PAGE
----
Data struggles with the social.
Data struggles with context.
Data creates bigger haystacks (misleading correlations).
Data favors memes over masterpieces (recognizing, but not predicting, human reactions to novelty).
Data obscures values (appearing disinterested, but skewed by value choices in construction and interpretation).
Brooks makes one more claim about data:
Big data has trouble with big problems. If you are trying to figure out which e-mail produces the most campaign contributions, you can do a randomized control experiment. But let’s say you are trying to stimulate an economy in a recession. You don’t have an alternate society to use as a control group. For example, we’ve had huge debates over the best economic stimulus, with mountains of data, and as far as I know not a single major player in this debate has been persuaded by data to switch sides.The fact that you don't have a control group is not a problem with your data. Your data can be very good, and highly predictive of future events without a control group. Or not. For some purposes, having a control group is very useful but the fact that you don't always have a control group does not reveal a problem with the data itself. Moreover, having a control group won't help you decide whether or not to stimulate the economy in a recession, because you can't run your experiment, roll back the clock and start over based upon the outcome.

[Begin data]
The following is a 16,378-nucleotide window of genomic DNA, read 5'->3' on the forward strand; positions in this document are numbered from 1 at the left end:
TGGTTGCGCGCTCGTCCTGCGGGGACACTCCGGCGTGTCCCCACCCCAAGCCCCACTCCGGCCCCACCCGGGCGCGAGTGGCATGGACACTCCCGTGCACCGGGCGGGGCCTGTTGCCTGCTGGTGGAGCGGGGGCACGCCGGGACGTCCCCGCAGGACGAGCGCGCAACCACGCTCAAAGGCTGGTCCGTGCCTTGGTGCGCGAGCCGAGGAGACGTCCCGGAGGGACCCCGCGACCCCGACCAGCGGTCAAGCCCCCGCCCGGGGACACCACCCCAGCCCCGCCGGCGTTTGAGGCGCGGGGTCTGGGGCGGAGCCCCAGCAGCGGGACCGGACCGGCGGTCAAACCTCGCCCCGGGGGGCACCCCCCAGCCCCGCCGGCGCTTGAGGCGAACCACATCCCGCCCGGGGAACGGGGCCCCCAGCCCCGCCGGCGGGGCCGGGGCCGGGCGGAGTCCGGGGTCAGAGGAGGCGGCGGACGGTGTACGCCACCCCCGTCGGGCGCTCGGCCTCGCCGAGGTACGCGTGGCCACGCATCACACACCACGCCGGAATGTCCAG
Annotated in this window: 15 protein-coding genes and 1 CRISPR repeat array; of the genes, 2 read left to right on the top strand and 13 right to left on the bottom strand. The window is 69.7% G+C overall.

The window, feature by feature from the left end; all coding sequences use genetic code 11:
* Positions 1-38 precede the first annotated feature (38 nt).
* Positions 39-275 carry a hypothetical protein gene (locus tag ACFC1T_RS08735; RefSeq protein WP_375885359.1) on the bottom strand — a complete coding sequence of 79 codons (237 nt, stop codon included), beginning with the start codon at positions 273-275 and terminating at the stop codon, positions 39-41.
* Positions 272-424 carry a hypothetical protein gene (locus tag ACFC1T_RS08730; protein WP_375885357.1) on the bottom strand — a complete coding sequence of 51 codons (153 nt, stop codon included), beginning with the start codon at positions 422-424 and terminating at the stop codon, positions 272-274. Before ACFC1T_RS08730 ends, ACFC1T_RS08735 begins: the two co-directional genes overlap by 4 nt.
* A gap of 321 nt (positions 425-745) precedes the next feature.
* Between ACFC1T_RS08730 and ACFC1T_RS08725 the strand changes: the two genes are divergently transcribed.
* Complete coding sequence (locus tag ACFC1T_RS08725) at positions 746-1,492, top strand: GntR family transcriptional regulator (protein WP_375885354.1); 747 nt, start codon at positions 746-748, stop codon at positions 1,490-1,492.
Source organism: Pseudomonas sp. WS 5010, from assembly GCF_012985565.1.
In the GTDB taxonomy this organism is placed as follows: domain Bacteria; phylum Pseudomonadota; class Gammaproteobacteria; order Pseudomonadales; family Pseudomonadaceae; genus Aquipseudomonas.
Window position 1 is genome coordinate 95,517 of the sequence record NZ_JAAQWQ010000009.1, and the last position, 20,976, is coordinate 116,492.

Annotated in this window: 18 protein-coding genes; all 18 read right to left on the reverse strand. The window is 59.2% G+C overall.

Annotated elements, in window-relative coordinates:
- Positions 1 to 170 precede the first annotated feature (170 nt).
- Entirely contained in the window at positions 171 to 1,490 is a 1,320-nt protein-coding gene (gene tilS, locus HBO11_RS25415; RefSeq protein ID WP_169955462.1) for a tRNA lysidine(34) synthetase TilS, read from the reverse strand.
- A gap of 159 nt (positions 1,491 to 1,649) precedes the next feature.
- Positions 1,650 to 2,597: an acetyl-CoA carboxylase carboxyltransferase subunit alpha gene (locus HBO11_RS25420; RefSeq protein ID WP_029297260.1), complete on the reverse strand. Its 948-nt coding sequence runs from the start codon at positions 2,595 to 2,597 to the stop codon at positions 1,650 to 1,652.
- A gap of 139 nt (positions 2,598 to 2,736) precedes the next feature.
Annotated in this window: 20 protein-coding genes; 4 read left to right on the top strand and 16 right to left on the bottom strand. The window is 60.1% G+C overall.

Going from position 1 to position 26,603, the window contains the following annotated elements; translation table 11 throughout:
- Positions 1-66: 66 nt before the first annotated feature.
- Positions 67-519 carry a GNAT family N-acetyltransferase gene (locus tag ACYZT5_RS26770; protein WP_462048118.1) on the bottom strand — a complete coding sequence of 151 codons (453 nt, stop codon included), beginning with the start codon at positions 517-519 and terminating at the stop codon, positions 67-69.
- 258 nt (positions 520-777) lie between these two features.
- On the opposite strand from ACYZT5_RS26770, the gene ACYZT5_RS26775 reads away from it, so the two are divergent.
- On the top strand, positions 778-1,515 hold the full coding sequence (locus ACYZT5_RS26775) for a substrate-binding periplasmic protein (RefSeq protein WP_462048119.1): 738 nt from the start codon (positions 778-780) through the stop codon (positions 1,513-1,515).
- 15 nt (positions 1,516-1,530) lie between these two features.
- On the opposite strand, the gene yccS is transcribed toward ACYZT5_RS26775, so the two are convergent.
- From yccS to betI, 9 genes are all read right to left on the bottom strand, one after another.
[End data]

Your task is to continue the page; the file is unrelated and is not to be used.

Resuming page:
Brooks appears to be attempting to justify in retrospect his incorrect assertions and assumptions about the economy, and his attacks on economists like Paul Krugman whose positions, in retrospect, have proved far more accurate than those favored by Brooks. But here's the thing: There are only so many ways for a government to stimulate the economy. The debate was not between those who wanted more stimulation of the economy and those who wanted less - those who argued for more recognized pretty early that they had lost the debate, even if the data suggests that they were correct that the stimulus bill that passed was too small. The argument was between stimulating the economy and austerity, and all Brooks needs to do to see some pretty good points of comparison is to compare what happened in the U.S. to what happened in Europe and the U.K. where austerity proved counter-productive.
The argument that "as far as I know not a single major player in this debate has been persuaded by data to switch sides" is also not evidence of a failure of the data. It's evidence of epistemic closure. If your reaction to being presented with facts that contradict the positions you've taken for years, both in terms of the outcome of the U.S. stimulus bill and the U.K./European austerity measures, is "I don't care what the data says," the problem is with you. If you examine the data and find that the manner of its collection, issues of incompleteness, or similar factors leave certain questions unresolved, great. Let's find a way to collect better data to test your theories, independently or as compared to others, in the future. But if you attempt to justify a refusal to look at the data by arguing that it's impossible to draw any conclusions from past economic data without a control group, that you should not be judged by the fact that most or all of your predictions proved to be incorrect, and that people should not trust their lying eyes but should instead consider that austerity might have worked even better than the stimulus bill in a theoretical parallel universe... you may have a future writing science fiction shows, but you have no business writing about economics.
Update: LGM's Scott Lemieux reminds us of Brooks' criticism of Nate Silver, as well as his past reliance upon incorrect data.